Starting from second – and the dirty side – of the Hungaroring grid after missing out on pole to bitter rival Lewis Hamilton by just 0.003secs, Verstappen managed to get the crucial inside line on the run down to Turn 1.
Seven-time F1 champion Hamilton attempted to squeeze Verstappen out of the picture, and for a moment flashbacks of their past collisions appeared, but the Mercedes driver yielded marginally, giving the Dutchman enough of a view into the first corner.
Hamilton again attempted to fight back, with the duo almost touching wheels, but Verstappen managed to make his move stick, from which point there was no looking back as he coasted to victory by almost 34 seconds over McLaren's Lando Norris.
In taking the chequered flag, Red Bull has now set a new record of 12 consecutive victories, breaking a mark that has stood for 35 years when Ayrton Senna and Alain Prost led McLaren to 11 successive wins in 1988.
“We have achieved history, which is something very special for the whole team,” said Horner.
“To achieve the record of 12 consecutive grand prix victories, to break that record from 1988 – and I remember watching Ayrton Senna, Alain Prost, the great McLaren team at the time led by Ron Dennis, and to think it's taken 35 years, with the quality of the opposition we're racing against – is a phenomenal achievement, and something the whole team can be immensely proud of.”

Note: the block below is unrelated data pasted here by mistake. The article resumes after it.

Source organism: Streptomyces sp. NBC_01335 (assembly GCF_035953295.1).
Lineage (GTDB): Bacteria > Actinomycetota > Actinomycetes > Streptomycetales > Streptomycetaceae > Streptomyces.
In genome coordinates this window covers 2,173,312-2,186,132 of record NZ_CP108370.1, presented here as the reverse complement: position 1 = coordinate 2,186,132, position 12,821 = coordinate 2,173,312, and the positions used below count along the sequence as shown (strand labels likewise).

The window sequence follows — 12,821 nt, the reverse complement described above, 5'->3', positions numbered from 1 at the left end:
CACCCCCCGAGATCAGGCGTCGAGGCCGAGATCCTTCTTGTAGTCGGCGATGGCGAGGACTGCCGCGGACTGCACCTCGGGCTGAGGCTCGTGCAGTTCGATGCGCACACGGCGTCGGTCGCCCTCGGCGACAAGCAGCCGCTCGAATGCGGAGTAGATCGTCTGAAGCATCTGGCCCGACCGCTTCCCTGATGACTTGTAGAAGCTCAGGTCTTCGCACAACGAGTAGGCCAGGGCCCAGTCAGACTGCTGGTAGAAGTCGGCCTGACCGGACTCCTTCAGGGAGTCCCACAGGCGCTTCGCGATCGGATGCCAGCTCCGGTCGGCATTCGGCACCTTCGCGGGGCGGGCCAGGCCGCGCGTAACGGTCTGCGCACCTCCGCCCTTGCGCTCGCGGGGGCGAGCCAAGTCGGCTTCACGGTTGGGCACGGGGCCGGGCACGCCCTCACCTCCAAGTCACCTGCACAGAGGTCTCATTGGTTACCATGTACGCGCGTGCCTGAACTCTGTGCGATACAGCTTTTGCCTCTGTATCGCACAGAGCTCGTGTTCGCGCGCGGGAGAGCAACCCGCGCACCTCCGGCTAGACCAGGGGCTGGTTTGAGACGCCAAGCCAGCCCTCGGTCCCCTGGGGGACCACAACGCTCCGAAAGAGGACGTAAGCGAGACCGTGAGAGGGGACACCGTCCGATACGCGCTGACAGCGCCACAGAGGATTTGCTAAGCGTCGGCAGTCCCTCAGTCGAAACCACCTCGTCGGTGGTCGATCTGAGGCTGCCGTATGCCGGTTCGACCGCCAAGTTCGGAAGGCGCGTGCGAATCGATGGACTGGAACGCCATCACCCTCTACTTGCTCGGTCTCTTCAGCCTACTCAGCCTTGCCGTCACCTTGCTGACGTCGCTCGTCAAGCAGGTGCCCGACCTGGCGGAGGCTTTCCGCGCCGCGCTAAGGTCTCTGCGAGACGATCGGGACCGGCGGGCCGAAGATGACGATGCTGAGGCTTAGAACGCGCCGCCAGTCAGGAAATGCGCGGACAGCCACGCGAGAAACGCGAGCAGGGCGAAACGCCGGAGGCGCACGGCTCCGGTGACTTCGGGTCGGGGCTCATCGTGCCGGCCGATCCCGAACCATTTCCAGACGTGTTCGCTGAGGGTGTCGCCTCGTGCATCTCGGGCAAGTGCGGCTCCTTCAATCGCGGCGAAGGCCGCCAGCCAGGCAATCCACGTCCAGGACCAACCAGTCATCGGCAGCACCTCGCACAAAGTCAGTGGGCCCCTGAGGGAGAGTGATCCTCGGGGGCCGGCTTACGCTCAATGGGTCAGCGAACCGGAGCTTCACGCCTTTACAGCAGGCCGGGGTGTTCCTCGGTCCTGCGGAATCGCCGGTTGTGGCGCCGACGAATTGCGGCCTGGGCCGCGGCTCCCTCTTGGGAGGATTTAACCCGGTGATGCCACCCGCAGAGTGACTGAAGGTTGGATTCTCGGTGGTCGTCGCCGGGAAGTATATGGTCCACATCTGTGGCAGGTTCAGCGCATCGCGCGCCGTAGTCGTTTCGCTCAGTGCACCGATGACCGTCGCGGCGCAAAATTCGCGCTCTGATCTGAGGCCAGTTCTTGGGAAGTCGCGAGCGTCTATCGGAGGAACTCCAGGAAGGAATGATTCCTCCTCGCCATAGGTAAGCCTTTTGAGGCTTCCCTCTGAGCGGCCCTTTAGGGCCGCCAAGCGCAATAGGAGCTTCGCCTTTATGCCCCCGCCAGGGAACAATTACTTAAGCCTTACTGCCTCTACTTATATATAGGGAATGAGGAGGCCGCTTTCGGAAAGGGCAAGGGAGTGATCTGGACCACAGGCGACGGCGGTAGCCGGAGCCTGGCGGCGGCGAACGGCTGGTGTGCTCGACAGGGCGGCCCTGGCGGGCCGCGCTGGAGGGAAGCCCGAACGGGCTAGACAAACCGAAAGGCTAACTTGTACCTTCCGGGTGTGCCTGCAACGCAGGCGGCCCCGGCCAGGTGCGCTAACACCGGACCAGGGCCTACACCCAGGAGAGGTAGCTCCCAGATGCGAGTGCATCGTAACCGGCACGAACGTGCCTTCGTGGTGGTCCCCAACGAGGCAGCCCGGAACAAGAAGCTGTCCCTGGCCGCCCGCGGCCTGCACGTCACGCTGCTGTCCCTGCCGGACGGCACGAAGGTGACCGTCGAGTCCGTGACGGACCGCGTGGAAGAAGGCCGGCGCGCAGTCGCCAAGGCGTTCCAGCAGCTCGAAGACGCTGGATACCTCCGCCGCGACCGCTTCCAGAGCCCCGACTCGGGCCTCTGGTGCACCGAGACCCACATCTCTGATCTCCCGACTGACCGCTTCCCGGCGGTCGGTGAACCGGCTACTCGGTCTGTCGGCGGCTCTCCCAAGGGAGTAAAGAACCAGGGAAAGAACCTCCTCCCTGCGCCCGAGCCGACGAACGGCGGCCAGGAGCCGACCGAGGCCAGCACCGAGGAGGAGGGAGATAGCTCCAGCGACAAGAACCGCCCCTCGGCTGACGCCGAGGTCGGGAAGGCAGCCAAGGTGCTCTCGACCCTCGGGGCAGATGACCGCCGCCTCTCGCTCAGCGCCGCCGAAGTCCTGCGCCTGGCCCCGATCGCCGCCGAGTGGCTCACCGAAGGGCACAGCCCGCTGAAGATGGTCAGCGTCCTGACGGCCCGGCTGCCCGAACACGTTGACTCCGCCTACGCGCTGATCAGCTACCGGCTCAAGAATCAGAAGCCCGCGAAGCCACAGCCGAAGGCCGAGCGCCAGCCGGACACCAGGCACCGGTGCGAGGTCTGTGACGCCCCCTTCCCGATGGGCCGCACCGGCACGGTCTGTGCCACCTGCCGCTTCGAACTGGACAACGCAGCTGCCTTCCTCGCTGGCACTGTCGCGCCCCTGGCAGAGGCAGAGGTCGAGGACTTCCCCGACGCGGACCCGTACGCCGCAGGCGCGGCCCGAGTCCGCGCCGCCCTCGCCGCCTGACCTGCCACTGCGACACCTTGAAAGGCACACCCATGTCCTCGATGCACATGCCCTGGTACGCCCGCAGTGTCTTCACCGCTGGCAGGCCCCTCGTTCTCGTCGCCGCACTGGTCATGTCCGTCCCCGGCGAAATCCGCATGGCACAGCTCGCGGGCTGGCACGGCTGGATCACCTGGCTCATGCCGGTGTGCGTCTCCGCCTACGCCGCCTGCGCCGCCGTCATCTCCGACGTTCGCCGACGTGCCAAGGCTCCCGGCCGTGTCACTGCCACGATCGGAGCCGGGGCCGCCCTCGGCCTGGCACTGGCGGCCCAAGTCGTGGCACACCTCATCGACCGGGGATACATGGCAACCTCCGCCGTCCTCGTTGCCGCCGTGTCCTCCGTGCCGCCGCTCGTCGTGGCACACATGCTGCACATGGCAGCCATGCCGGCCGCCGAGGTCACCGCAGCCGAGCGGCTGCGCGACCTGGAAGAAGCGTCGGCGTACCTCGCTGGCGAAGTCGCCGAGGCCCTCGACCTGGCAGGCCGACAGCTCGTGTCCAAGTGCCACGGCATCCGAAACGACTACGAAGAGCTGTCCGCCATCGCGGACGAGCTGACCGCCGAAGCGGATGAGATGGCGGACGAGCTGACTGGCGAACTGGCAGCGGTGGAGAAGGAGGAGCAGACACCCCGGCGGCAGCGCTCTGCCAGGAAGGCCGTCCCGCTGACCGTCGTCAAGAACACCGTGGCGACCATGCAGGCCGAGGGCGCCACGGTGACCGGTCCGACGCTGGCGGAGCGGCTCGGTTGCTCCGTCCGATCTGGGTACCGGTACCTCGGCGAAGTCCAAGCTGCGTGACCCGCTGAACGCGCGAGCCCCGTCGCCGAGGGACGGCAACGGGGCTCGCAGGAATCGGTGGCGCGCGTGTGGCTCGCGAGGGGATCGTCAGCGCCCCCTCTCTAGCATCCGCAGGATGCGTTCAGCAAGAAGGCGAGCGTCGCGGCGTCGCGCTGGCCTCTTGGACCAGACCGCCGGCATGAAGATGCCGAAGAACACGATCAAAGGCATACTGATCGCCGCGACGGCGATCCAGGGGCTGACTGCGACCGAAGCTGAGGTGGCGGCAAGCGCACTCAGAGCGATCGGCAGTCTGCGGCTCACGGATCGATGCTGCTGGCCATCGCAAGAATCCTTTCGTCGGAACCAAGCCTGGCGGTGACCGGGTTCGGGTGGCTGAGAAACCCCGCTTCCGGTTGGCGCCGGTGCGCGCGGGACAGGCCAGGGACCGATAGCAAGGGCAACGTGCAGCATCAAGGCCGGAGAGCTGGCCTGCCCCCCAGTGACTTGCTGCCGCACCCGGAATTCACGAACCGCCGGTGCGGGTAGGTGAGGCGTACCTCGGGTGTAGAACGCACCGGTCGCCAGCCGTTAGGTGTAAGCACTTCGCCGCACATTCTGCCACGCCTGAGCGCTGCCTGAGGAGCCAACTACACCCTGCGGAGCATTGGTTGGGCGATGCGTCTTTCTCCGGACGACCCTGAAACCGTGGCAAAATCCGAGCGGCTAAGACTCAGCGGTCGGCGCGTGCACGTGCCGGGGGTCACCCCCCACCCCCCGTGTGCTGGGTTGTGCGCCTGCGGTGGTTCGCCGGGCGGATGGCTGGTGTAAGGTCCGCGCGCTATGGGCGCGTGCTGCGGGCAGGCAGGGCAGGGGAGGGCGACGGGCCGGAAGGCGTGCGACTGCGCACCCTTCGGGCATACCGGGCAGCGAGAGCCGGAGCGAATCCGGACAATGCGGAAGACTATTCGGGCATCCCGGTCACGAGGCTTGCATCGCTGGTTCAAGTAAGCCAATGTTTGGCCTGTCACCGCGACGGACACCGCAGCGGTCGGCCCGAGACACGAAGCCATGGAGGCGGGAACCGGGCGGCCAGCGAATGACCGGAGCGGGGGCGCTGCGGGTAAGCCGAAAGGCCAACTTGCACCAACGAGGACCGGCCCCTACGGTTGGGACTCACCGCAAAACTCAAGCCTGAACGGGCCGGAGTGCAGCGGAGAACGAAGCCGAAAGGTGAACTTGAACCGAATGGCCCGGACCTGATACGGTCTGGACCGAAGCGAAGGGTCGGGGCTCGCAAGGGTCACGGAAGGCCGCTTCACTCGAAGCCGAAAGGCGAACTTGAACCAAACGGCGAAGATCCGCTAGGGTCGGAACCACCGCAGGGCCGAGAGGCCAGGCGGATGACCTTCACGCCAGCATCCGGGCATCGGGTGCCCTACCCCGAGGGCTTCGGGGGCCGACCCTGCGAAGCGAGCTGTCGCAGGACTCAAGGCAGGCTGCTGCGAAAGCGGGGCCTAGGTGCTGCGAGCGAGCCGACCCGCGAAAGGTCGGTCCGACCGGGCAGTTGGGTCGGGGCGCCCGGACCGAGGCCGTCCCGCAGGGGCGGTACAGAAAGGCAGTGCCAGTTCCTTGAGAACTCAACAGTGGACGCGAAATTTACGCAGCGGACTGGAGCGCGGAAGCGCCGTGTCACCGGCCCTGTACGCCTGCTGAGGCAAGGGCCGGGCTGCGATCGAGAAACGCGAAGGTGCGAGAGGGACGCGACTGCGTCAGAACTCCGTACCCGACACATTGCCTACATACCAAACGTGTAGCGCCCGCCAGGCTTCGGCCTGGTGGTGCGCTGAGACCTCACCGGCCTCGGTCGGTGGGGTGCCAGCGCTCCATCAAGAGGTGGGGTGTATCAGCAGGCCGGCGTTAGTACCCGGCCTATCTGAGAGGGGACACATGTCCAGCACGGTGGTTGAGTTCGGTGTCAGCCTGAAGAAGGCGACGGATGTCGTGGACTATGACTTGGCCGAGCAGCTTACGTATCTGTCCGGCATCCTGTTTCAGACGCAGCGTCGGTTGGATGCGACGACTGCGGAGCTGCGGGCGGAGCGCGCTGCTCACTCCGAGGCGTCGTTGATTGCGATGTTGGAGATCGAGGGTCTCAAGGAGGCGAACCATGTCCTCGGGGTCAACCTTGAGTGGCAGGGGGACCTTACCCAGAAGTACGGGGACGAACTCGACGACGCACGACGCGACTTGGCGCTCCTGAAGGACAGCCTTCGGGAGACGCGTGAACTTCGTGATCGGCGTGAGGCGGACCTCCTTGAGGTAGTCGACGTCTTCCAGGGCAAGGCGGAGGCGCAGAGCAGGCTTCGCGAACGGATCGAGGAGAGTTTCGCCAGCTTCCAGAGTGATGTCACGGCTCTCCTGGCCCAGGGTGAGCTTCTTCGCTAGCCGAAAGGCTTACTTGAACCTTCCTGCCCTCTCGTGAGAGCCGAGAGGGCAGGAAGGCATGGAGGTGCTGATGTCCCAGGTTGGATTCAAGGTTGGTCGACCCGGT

What was remarkable in a season of considerable achievement for Red Bull was the margin of victory, particularly following a qualifying session in which the gaps were so fine.
There was no sense of the dominance to come, to which Horner remarked: “The consensus was that we'd put more focus into the higher temperatures (for the race) and the race pace as opposed to single-lap pace.
“Whilst Max was frustrated not to get the pole, he went into this race fully fired up.”
Horner has conceded, though, to a degree of nervousness in watching the start, adding: “A grid that has Lewis and Max starting alongside each other is always one as a team principal where you're thinking ‘I just hope I see the car out of the first turn'.
“But both drivers raced very hard, but fair. Max got a great start off the dirty side of the grid, and it was old school down to the first turn.
“Once he emerged out of that first turn, he really stamped his authority all over the race, controlling it from start to finish, and we had a phenomenal race car, converting that into a dominant one-three.”
With the season now at the halfway point, there is a real possibility Red Bull could achieve the perfect season and win every race.
A cautious Horner, however, added: “How long can we keep this winning run going? Who knows?
“We've got another challenge next weekend (Belgian Grand Prix), a sprint race, the variable conditions of Spa, and anything can happen, so we're really just taking it pretty much one event at a time.”